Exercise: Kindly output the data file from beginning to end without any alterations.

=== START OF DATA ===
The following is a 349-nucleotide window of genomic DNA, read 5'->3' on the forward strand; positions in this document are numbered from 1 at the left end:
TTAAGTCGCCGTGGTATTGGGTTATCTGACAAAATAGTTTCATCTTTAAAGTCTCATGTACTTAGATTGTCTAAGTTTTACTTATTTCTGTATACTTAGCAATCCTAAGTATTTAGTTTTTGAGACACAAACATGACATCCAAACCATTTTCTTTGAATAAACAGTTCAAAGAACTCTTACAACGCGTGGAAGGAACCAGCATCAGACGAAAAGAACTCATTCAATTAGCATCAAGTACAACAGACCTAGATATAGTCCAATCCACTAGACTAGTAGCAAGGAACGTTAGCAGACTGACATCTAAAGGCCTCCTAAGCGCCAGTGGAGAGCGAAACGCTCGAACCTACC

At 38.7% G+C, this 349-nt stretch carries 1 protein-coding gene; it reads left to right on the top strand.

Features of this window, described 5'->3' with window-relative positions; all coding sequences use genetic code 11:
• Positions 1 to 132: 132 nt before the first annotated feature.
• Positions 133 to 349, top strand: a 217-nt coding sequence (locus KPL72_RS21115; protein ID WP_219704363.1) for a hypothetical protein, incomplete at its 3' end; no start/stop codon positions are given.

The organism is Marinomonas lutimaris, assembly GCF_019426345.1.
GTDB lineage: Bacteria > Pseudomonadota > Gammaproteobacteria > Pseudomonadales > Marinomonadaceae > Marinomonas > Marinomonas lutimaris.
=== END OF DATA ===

The following is a 349-nucleotide window of genomic DNA, read 5'->3' on the forward strand; positions in this document are numbered from 1 at the left end:
TTAAGTCGCCGTGGTATTGGGTTATCTGACAAAATAGTTTCATCTTTAAAGTCTCATGTACTTAGATTGTCTAAGTTTTACTTATTTCTGTATACTTAGCAATCCTAAGTATTTAGTTTTTGAGACACAAACATGACATCCAAACCATTTTCTTTGAATAAACAGTTCAAAGAACTCTTACAACGCGTGGAAGGAACCAGCATCAGACGAAAAGAACTCATTCAATTAGCATCAAGTACAACAGACCTAGATATAGTCCAATCCACTAGACTAGTAGCAAGGAACGTTAGCAGACTGACATCTAAAGGCCTCCTAAGCGCCAGTGGAGAGCGAAACGCTCGAACCTACC

At 38.7% G+C, this 349-nt stretch carries 1 protein-coding gene; it reads left to right on the top strand.

Features of this window, described 5'->3' with window-relative positions; all coding sequences use genetic code 11:
• Positions 1 to 132: 132 nt before the first annotated feature.
• Positions 133 to 349, top strand: a 217-nt coding sequence (locus KPL72_RS21115; protein ID WP_219704363.1) for a hypothetical protein, incomplete at its 3' end; no start/stop codon positions are given.

The organism is Marinomonas lutimaris, assembly GCF_019426345.1.
GTDB lineage: Bacteria > Pseudomonadota > Gammaproteobacteria > Pseudomonadales > Marinomonadaceae > Marinomonas > Marinomonas lutimaris.